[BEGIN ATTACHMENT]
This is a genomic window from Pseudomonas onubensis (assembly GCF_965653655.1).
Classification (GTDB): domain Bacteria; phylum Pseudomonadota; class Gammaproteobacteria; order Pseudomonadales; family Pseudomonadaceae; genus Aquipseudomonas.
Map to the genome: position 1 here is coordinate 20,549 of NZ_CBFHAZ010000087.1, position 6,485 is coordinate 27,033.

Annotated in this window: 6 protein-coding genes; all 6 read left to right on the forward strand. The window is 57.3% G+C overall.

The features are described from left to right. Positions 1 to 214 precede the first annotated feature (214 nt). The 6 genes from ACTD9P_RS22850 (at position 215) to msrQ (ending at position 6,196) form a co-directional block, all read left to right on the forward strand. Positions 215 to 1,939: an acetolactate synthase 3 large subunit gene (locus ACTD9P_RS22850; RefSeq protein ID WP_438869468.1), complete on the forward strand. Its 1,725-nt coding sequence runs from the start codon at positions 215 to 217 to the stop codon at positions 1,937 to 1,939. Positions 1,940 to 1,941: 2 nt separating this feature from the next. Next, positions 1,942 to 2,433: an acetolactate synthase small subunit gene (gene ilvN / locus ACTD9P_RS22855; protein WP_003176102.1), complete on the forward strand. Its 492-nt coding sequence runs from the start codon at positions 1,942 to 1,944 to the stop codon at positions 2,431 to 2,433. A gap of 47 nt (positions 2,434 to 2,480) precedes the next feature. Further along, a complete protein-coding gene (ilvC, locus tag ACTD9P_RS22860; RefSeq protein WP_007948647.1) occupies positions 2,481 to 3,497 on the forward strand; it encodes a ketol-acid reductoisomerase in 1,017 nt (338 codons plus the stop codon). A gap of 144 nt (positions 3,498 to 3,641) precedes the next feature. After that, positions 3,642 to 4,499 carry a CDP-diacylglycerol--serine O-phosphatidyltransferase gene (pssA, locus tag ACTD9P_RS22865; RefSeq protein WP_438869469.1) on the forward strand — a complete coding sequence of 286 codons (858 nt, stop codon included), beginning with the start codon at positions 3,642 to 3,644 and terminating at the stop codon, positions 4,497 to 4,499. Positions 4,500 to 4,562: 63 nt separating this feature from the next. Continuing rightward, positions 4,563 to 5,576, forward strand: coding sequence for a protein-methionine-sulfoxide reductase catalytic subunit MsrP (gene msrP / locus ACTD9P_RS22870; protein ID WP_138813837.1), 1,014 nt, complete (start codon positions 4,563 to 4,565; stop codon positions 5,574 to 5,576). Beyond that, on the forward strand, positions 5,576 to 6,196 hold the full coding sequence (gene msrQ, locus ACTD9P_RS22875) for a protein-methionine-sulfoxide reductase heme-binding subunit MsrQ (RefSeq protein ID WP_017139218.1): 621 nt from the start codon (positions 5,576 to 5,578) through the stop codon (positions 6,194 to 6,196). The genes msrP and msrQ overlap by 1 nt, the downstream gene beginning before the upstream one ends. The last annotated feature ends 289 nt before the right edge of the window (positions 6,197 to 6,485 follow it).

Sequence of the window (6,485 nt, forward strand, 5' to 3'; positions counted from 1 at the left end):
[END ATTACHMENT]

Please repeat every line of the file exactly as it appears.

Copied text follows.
This is a genomic window from Pseudomonas onubensis (assembly GCF_965653655.1).
Classification (GTDB): domain Bacteria; phylum Pseudomonadota; class Gammaproteobacteria; order Pseudomonadales; family Pseudomonadaceae; genus Aquipseudomonas.
Map to the genome: position 1 here is coordinate 20,549 of NZ_CBFHAZ010000087.1, position 6,485 is coordinate 27,033.

Annotated in this window: 6 protein-coding genes; all 6 read left to right on the forward strand. The window is 57.3% G+C overall.

The features are described from left to right. Positions 1 to 214 precede the first annotated feature (214 nt). The 6 genes from ACTD9P_RS22850 (at position 215) to msrQ (ending at position 6,196) form a co-directional block, all read left to right on the forward strand. Positions 215 to 1,939: an acetolactate synthase 3 large subunit gene (locus ACTD9P_RS22850; RefSeq protein ID WP_438869468.1), complete on the forward strand. Its 1,725-nt coding sequence runs from the start codon at positions 215 to 217 to the stop codon at positions 1,937 to 1,939. Positions 1,940 to 1,941: 2 nt separating this feature from the next. Next, positions 1,942 to 2,433: an acetolactate synthase small subunit gene (gene ilvN / locus ACTD9P_RS22855; protein WP_003176102.1), complete on the forward strand. Its 492-nt coding sequence runs from the start codon at positions 1,942 to 1,944 to the stop codon at positions 2,431 to 2,433. A gap of 47 nt (positions 2,434 to 2,480) precedes the next feature. Further along, a complete protein-coding gene (ilvC, locus tag ACTD9P_RS22860; RefSeq protein WP_007948647.1) occupies positions 2,481 to 3,497 on the forward strand; it encodes a ketol-acid reductoisomerase in 1,017 nt (338 codons plus the stop codon). A gap of 144 nt (positions 3,498 to 3,641) precedes the next feature. After that, positions 3,642 to 4,499 carry a CDP-diacylglycerol--serine O-phosphatidyltransferase gene (pssA, locus tag ACTD9P_RS22865; RefSeq protein WP_438869469.1) on the forward strand — a complete coding sequence of 286 codons (858 nt, stop codon included), beginning with the start codon at positions 3,642 to 3,644 and terminating at the stop codon, positions 4,497 to 4,499. Positions 4,500 to 4,562: 63 nt separating this feature from the next. Continuing rightward, positions 4,563 to 5,576, forward strand: coding sequence for a protein-methionine-sulfoxide reductase catalytic subunit MsrP (gene msrP / locus ACTD9P_RS22870; protein ID WP_138813837.1), 1,014 nt, complete (start codon positions 4,563 to 4,565; stop codon positions 5,574 to 5,576). Beyond that, on the forward strand, positions 5,576 to 6,196 hold the full coding sequence (gene msrQ, locus ACTD9P_RS22875) for a protein-methionine-sulfoxide reductase heme-binding subunit MsrQ (RefSeq protein ID WP_017139218.1): 621 nt from the start codon (positions 5,576 to 5,578) through the stop codon (positions 6,194 to 6,196). The genes msrP and msrQ overlap by 1 nt, the downstream gene beginning before the upstream one ends. The last annotated feature ends 289 nt before the right edge of the window (positions 6,197 to 6,485 follow it).

Sequence of the window (6,485 nt, forward strand, 5' to 3'; positions counted from 1 at the left end):